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Over spring break, I travelled to Boston where I heard from a Principia alumnus that there had been some unforeseen changes to the faculty lineup advising the Pilot. “Strange,” I thought, “I’m sure they would have let me know if that were the case.” Upon returning, I discovered some of my favorite paintings gone from the library. I rapidly identified a theme: the unexplained displacement of things I liked.

While my personal experiences at the college may have been affected in each of these two cases, I cannot really comment on the legitimacy of the executive decisions that led to them. Instead, I would like to use these two changes on campus to talk about something much more important that seems to be missing: communication.

Finding out about a personnel change that directly affects my network of working relationships as a Pilot editor through unofficial channels is not ideal. Events leading to the change in Pilot advisor-ship are deeply complex. Personnel changes happen for a whole host of reasons, and out of respect not only for the legalities of such situations, but for the individuals involved, communication thereabouts is necessarily limited.

Something I learned in a public relations class I took with Craig Savoye several years ago was the benefit of thinking not just about ‘the public’ but of publics, plural. In sensitive situations, one narrows communication to key messages, disseminating these only with key publics. The senior administration did communicate clearly with the faculty as events unfolded. In this case, the faculty was a key public. The Pilot editorial staff, and indeed the broader public of Mass Communications students was not. The way that communication unfolded with these publics is unfortunate. I would much rather hear directly from Principia about changes that will directly affect my experience, than third hand from an alumnus in Boston.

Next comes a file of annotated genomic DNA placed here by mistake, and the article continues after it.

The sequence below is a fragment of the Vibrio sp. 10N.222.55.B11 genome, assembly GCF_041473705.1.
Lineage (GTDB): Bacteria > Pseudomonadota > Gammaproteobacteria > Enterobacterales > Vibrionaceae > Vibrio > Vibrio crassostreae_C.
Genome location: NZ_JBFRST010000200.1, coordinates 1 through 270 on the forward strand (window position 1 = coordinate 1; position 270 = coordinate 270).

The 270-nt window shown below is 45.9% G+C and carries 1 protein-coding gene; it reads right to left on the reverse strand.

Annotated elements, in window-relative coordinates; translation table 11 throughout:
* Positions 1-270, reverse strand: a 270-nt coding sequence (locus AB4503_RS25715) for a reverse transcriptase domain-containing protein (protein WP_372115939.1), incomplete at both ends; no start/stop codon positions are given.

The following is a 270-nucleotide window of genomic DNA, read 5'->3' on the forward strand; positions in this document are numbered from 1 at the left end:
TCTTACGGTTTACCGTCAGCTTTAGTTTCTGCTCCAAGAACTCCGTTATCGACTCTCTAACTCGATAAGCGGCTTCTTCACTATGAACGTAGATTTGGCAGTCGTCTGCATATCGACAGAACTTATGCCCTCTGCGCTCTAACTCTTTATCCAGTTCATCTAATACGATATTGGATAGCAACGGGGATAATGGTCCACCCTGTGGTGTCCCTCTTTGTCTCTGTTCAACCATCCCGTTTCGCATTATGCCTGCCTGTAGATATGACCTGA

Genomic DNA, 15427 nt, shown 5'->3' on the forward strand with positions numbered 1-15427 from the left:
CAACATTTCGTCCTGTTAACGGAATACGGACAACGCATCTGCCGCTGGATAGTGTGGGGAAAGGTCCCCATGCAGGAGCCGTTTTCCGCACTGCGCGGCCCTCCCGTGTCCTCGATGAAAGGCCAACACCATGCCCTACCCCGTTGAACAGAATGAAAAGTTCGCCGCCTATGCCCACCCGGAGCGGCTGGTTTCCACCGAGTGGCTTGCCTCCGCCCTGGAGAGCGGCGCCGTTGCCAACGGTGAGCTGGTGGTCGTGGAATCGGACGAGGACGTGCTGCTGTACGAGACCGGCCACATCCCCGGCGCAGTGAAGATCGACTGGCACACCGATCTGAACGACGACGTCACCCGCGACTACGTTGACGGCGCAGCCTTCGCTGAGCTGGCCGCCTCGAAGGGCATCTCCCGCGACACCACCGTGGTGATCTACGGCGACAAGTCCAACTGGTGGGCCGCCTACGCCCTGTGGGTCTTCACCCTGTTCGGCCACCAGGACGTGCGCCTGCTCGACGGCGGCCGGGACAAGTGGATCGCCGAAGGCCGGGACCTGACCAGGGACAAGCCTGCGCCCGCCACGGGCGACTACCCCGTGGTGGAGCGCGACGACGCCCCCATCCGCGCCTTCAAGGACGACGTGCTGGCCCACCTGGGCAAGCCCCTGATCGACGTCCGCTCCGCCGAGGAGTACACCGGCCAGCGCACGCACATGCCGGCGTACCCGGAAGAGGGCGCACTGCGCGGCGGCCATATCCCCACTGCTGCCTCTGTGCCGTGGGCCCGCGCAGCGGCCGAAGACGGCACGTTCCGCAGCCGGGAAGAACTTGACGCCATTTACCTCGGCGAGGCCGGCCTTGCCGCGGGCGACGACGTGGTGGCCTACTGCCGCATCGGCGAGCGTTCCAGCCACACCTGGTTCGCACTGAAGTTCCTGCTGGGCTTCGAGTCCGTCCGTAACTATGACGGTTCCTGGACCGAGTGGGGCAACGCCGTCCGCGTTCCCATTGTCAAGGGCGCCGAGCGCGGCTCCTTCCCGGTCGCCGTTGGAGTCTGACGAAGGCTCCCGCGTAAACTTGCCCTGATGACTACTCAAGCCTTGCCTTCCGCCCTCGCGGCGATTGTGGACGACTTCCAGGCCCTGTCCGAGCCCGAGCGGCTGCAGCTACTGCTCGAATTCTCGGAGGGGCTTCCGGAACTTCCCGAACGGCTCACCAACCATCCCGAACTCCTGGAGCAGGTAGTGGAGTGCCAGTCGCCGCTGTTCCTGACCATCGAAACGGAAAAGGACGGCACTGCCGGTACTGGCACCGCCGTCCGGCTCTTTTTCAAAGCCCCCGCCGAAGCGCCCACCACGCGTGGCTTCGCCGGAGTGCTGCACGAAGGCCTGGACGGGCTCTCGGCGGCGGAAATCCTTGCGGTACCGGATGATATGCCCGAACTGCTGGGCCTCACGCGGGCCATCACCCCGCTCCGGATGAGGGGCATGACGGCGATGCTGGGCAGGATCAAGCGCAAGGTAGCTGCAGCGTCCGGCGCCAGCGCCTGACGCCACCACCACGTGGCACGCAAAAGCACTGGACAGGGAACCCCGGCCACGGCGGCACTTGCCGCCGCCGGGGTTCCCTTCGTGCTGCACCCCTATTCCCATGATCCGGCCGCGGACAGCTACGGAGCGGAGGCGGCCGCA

An important aspect of this discussion is precisely this incredible gossip network. Because Principia fosters such a tight community, we do an excellent job of passing messages one to another without consistent fact checking. In this age of accelerated communications, this process can happen at high speed, and over vast distances. I ask myself how many people I told about faculty changes, or the Soulages painting, before doing any fact checking: probably several. In situations such as this, we can all help the flow of clear communication, not through silence, but through careful fact checking before passing information to others.

Principia is a saturated communication environment. We send out phone messages and bulk emails, we post table tents or banners in the concourse, our internal website is a latticework of informational pages, flashy boxes, calendars, and so on. When messages arrive in so many different ways, there is a threshold of significance below which information simply fails to register. The question then becomes one of how to disseminate important messages in ways that rise above that threshold without also raising it. This involves thinking about the correct medium for the message, making sure that it is clearly articulated, and most importantly listening back to the target public to see if it has been heard.

In the case of relatively mundane issues—testing tornado sirens for instance—it is clear that the public relations effort needed is not gargantuan; a mass-distribution email covering the salient details is quite sufficient. On this level, our communications machine is functioning happily. Unfortunately, there is a sustained feeling of dissatisfaction amongst a number of college demographics regarding communication with senior administrators on more complex issues.

When decisions are made that really affect the on-the-ground experience of groups at the college, whether that be the sale of a painting, a change in the very structure of the way we do education at Principia, or a super sensitive personnel issue, it is imperative that we communicate effectively. We must be open, honest, and humble. Furthermore, we must strive to ensure that communication moves clearly in both directions. On top of the key message we are trying to communicate, this means conveying what we have heard, what we would like to hear, and crucially letting our partners in communication know how we are taking their viewpoints into consideration.